On a recent early winter’s day, I saw a dog running in the afternoon surf with a frisbee trophy clamped in its teeth. I took his picture a half dozen times playing with a half dozen other dogs, running and chasing, tails flashing, teeth grinning, tongues flopping.
I used to live here in parts of San Diego County forty some years ago. Now I just visit. It wasn’t a big deal. I worked, traveled, explored, loafed around. I was usually broke. Four decades later, I’m looking for faces that haven’t aged, and those faces aren’t there any more. If they are, they must be as unrecognizable as mine is to me in the mirror.
Dog Beach though, that’s the same, although this Dog Beach is twenty some miles up the coastline from the one I know. They’re all wonderfully the same. Dogs frolic in the surf with each other, chasing and playing. Even their humans interact, though likely they know nothing of each other’s belief systems. They know each other simply as dog people. Here is a dog person like me. They are all right.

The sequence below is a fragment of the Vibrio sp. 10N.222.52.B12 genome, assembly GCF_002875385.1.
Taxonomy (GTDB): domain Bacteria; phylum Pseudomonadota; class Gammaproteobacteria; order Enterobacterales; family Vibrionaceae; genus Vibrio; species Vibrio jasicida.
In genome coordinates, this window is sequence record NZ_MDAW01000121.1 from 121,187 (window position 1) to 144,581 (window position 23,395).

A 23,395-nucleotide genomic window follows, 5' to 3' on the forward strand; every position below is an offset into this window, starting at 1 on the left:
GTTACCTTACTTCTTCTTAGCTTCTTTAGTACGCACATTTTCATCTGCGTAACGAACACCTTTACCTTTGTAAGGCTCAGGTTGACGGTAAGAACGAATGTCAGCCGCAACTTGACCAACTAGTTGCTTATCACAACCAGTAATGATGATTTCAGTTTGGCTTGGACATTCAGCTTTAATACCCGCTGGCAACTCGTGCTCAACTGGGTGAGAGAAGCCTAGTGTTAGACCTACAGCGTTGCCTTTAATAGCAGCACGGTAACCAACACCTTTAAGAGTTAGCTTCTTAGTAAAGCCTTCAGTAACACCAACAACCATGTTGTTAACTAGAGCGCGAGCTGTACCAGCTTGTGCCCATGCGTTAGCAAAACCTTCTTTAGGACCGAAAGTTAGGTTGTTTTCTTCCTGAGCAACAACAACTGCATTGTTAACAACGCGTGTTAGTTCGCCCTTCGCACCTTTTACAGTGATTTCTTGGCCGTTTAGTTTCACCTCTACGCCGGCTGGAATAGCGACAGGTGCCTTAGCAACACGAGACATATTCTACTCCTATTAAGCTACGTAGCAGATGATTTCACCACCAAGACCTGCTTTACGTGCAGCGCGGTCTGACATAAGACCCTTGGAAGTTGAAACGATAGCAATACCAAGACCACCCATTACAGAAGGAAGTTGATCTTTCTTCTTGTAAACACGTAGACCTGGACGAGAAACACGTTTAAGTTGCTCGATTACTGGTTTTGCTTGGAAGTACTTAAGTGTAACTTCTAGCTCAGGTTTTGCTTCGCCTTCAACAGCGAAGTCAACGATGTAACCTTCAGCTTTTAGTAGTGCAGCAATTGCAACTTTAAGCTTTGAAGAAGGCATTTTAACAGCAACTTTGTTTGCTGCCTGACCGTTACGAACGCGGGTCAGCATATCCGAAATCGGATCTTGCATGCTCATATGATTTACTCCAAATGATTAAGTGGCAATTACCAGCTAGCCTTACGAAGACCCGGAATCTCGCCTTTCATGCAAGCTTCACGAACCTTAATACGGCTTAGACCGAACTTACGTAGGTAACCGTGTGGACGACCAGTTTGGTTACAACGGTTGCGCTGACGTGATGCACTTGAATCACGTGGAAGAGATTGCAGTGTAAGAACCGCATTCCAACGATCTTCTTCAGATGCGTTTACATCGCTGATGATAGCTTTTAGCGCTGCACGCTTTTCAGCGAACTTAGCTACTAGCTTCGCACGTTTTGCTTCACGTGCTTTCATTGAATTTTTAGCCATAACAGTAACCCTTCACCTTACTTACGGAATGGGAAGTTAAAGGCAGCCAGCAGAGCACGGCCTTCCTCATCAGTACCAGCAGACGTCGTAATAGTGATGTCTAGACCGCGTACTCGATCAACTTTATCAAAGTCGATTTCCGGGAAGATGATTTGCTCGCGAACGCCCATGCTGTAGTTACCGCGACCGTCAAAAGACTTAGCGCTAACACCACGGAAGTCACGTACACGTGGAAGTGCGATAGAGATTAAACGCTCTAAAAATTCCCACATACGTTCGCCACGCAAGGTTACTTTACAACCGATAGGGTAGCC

The next day, I rode a rental bike to La Jolla looking for nostalgia and found umpteen pelicans on the rocks. It smelled of pelican droppings, wet feathers, and salt water spray. I recalled nothing remarkable of the past, just some moment like this one looking out over these same rocks at the progenitors of these birds.
Then, riding on, a little further south, I found an empty bench to eat a sandwich I’d packed. A seagull swooped in and tried to steal my lunch, tangling itself momentarily in my hair. Then I turned my attention to a religious group out exploring the tidepools. I watched them for awhile as they walked on the slippery rocks and huddled and talked and played. I would like to have known what they talked about. Little fishes swimming in tidepools? Spiritual things like the marvels of life and nature? Nonsensical things like whether that was Beyonce they saw? Where they might go for dinner?